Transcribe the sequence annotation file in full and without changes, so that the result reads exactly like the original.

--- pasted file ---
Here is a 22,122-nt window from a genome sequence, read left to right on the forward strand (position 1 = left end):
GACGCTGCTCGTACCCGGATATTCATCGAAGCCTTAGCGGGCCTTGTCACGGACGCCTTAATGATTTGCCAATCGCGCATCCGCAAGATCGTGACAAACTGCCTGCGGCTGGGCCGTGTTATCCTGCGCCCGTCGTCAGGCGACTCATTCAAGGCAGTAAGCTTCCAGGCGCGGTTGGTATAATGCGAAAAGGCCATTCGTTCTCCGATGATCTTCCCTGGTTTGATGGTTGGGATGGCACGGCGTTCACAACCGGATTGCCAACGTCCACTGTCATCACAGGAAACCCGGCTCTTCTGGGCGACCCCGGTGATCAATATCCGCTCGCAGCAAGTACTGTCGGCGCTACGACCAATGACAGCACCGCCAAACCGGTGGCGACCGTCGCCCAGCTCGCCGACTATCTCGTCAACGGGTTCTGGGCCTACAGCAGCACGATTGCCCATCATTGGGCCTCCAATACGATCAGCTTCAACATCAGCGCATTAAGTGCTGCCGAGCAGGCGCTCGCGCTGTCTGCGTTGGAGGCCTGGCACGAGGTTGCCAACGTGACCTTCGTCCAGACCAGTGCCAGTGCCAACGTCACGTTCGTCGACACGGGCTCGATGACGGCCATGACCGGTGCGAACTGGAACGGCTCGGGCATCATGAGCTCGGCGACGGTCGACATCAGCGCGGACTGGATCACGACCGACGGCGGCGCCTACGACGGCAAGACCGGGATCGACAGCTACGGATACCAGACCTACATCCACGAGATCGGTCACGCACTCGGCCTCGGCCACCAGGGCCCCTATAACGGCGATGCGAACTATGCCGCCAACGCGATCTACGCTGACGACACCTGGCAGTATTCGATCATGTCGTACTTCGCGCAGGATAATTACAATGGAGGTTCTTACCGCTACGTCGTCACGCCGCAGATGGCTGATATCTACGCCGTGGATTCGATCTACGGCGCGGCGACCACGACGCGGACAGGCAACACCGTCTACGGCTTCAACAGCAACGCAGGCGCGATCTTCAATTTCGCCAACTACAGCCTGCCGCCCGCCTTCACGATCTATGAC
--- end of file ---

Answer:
Here is a 22,122-nt window from a genome sequence, read left to right on the forward strand (position 1 = left end):
GACGCTGCTCGTACCCGGATATTCATCGAAGCCTTAGCGGGCCTTGTCACGGACGCCTTAATGATTTGCCAATCGCGCATCCGCAAGATCGTGACAAACTGCCTGCGGCTGGGCCGTGTTATCCTGCGCCCGTCGTCAGGCGACTCATTCAAGGCAGTAAGCTTCCAGGCGCGGTTGGTATAATGCGAAAAGGCCATTCGTTCTCCGATGATCTTCCCTGGTTTGATGGTTGGGATGGCACGGCGTTCACAACCGGATTGCCAACGTCCACTGTCATCACAGGAAACCCGGCTCTTCTGGGCGACCCCGGTGATCAATATCCGCTCGCAGCAAGTACTGTCGGCGCTACGACCAATGACAGCACCGCCAAACCGGTGGCGACCGTCGCCCAGCTCGCCGACTATCTCGTCAACGGGTTCTGGGCCTACAGCAGCACGATTGCCCATCATTGGGCCTCCAATACGATCAGCTTCAACATCAGCGCATTAAGTGCTGCCGAGCAGGCGCTCGCGCTGTCTGCGTTGGAGGCCTGGCACGAGGTTGCCAACGTGACCTTCGTCCAGACCAGTGCCAGTGCCAACGTCACGTTCGTCGACACGGGCTCGATGACGGCCATGACCGGTGCGAACTGGAACGGCTCGGGCATCATGAGCTCGGCGACGGTCGACATCAGCGCGGACTGGATCACGACCGACGGCGGCGCCTACGACGGCAAGACCGGGATCGACAGCTACGGATACCAGACCTACATCCACGAGATCGGTCACGCACTCGGCCTCGGCCACCAGGGCCCCTATAACGGCGATGCGAACTATGCCGCCAACGCGATCTACGCTGACGACACCTGGCAGTATTCGATCATGTCGTACTTCGCGCAGGATAATTACAATGGAGGTTCTTACCGCTACGTCGTCACGCCGCAGATGGCTGATATCTACGCCGTGGATTCGATCTACGGCGCGGCGACCACGACGCGGACAGGCAACACCGTCTACGGCTTCAACAGCAACGCAGGCGCGATCTTCAATTTCGCCAACTACAGCCTGCCGCCCGCCTTCACGATCTATGAC